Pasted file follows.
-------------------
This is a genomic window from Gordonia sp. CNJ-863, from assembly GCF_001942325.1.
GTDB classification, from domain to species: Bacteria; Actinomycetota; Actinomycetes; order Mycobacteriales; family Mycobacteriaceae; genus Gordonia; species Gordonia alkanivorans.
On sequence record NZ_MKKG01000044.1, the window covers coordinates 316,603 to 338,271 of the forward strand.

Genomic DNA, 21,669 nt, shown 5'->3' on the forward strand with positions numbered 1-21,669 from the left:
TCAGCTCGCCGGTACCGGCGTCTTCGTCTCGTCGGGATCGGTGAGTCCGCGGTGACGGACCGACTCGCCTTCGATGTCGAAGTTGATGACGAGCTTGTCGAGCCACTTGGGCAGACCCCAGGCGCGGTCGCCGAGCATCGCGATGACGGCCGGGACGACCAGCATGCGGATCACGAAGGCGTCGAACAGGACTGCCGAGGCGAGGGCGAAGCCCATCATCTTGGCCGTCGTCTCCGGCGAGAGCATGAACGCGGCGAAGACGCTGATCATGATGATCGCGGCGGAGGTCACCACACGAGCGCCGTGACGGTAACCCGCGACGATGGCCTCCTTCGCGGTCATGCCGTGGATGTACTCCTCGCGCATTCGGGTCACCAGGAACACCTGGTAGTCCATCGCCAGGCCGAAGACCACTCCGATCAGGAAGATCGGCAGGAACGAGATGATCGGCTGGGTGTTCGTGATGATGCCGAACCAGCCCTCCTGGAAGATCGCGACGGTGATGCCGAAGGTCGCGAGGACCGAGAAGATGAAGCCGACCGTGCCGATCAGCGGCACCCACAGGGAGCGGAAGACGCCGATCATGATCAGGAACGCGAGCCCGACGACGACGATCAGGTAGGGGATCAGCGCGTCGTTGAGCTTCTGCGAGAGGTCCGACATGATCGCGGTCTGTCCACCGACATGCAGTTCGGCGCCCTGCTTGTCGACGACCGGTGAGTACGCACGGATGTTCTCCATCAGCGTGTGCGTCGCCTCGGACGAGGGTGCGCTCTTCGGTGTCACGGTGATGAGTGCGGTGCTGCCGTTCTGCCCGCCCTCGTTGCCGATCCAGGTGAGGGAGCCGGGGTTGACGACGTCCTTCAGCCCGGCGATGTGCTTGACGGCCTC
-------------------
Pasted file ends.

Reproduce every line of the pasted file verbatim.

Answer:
This is a genomic window from Gordonia sp. CNJ-863, from assembly GCF_001942325.1.
GTDB classification, from domain to species: Bacteria; Actinomycetota; Actinomycetes; order Mycobacteriales; family Mycobacteriaceae; genus Gordonia; species Gordonia alkanivorans.
On sequence record NZ_MKKG01000044.1, the window covers coordinates 316,603 to 338,271 of the forward strand.

Genomic DNA, 21,669 nt, shown 5'->3' on the forward strand with positions numbered 1-21,669 from the left:
TCAGCTCGCCGGTACCGGCGTCTTCGTCTCGTCGGGATCGGTGAGTCCGCGGTGACGGACCGACTCGCCTTCGATGTCGAAGTTGATGACGAGCTTGTCGAGCCACTTGGGCAGACCCCAGGCGCGGTCGCCGAGCATCGCGATGACGGCCGGGACGACCAGCATGCGGATCACGAAGGCGTCGAACAGGACTGCCGAGGCGAGGGCGAAGCCCATCATCTTGGCCGTCGTCTCCGGCGAGAGCATGAACGCGGCGAAGACGCTGATCATGATGATCGCGGCGGAGGTCACCACACGAGCGCCGTGACGGTAACCCGCGACGATGGCCTCCTTCGCGGTCATGCCGTGGATGTACTCCTCGCGCATTCGGGTCACCAGGAACACCTGGTAGTCCATCGCCAGGCCGAAGACCACTCCGATCAGGAAGATCGGCAGGAACGAGATGATCGGCTGGGTGTTCGTGATGATGCCGAACCAGCCCTCCTGGAAGATCGCGACGGTGATGCCGAAGGTCGCGAGGACCGAGAAGATGAAGCCGACCGTGCCGATCAGCGGCACCCACAGGGAGCGGAAGACGCCGATCATGATCAGGAACGCGAGCCCGACGACGACGATCAGGTAGGGGATCAGCGCGTCGTTGAGCTTCTGCGAGAGGTCCGACATGATCGCGGTCTGTCCACCGACATGCAGTTCGGCGCCCTGCTTGTCGACGACCGGTGAGTACGCACGGATGTTCTCCATCAGCGTGTGCGTCGCCTCGGACGAGGGTGCGCTCTTCGGTGTCACGGTGATGAGTGCGGTGCTGCCGTTCTGCCCGCCCTCGTTGCCGATCCAGGTGAGGGAGCCGGGGTTGACGACGTCCTTCAGCCCGGCGATGTGCTTGACGGCCTC